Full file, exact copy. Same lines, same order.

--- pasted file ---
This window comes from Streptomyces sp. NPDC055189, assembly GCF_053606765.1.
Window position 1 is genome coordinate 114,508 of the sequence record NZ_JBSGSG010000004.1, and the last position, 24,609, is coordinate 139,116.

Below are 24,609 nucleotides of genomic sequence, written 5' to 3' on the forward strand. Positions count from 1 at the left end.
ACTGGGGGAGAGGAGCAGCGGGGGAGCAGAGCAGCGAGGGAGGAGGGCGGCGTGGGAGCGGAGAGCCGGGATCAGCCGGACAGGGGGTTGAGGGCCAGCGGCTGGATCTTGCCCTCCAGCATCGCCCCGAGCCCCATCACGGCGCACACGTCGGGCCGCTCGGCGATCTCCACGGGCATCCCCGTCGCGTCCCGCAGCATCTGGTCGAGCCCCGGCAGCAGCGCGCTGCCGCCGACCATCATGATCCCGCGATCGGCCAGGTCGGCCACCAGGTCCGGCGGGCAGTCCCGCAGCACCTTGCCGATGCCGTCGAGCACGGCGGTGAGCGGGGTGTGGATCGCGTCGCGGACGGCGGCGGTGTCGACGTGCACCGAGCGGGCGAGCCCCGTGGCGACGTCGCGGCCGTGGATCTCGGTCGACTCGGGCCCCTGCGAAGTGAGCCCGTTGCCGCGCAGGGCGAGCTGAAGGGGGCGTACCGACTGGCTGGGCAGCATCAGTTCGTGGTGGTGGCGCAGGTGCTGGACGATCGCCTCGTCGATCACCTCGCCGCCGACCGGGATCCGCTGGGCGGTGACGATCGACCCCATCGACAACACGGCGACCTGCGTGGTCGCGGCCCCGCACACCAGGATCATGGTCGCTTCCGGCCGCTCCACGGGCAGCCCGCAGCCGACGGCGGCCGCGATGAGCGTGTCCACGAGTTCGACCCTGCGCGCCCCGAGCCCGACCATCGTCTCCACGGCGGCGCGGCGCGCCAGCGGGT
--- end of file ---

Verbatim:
This window comes from Streptomyces sp. NPDC055189, assembly GCF_053606765.1.
Window position 1 is genome coordinate 114,508 of the sequence record NZ_JBSGSG010000004.1, and the last position, 24,609, is coordinate 139,116.

Below are 24,609 nucleotides of genomic sequence, written 5' to 3' on the forward strand. Positions count from 1 at the left end.
ACTGGGGGAGAGGAGCAGCGGGGGAGCAGAGCAGCGAGGGAGGAGGGCGGCGTGGGAGCGGAGAGCCGGGATCAGCCGGACAGGGGGTTGAGGGCCAGCGGCTGGATCTTGCCCTCCAGCATCGCCCCGAGCCCCATCACGGCGCACACGTCGGGCCGCTCGGCGATCTCCACGGGCATCCCCGTCGCGTCCCGCAGCATCTGGTCGAGCCCCGGCAGCAGCGCGCTGCCGCCGACCATCATGATCCCGCGATCGGCCAGGTCGGCCACCAGGTCCGGCGGGCAGTCCCGCAGCACCTTGCCGATGCCGTCGAGCACGGCGGTGAGCGGGGTGTGGATCGCGTCGCGGACGGCGGCGGTGTCGACGTGCACCGAGCGGGCGAGCCCCGTGGCGACGTCGCGGCCGTGGATCTCGGTCGACTCGGGCCCCTGCGAAGTGAGCCCGTTGCCGCGCAGGGCGAGCTGAAGGGGGCGTACCGACTGGCTGGGCAGCATCAGTTCGTGGTGGTGGCGCAGGTGCTGGACGATCGCCTCGTCGATCACCTCGCCGCCGACCGGGATCCGCTGGGCGGTGACGATCGACCCCATCGACAACACGGCGACCTGCGTGGTCGCGGCCCCGCACACCAGGATCATGGTCGCTTCCGGCCGCTCCACGGGCAGCCCGCAGCCGACGGCGGCCGCGATGAGCGTGTCCACGAGTTCGACCCTGCGCGCCCCGAGCCCGACCATCGTCTCCACGGCGGCGCGGCGCGCCAGCGGGT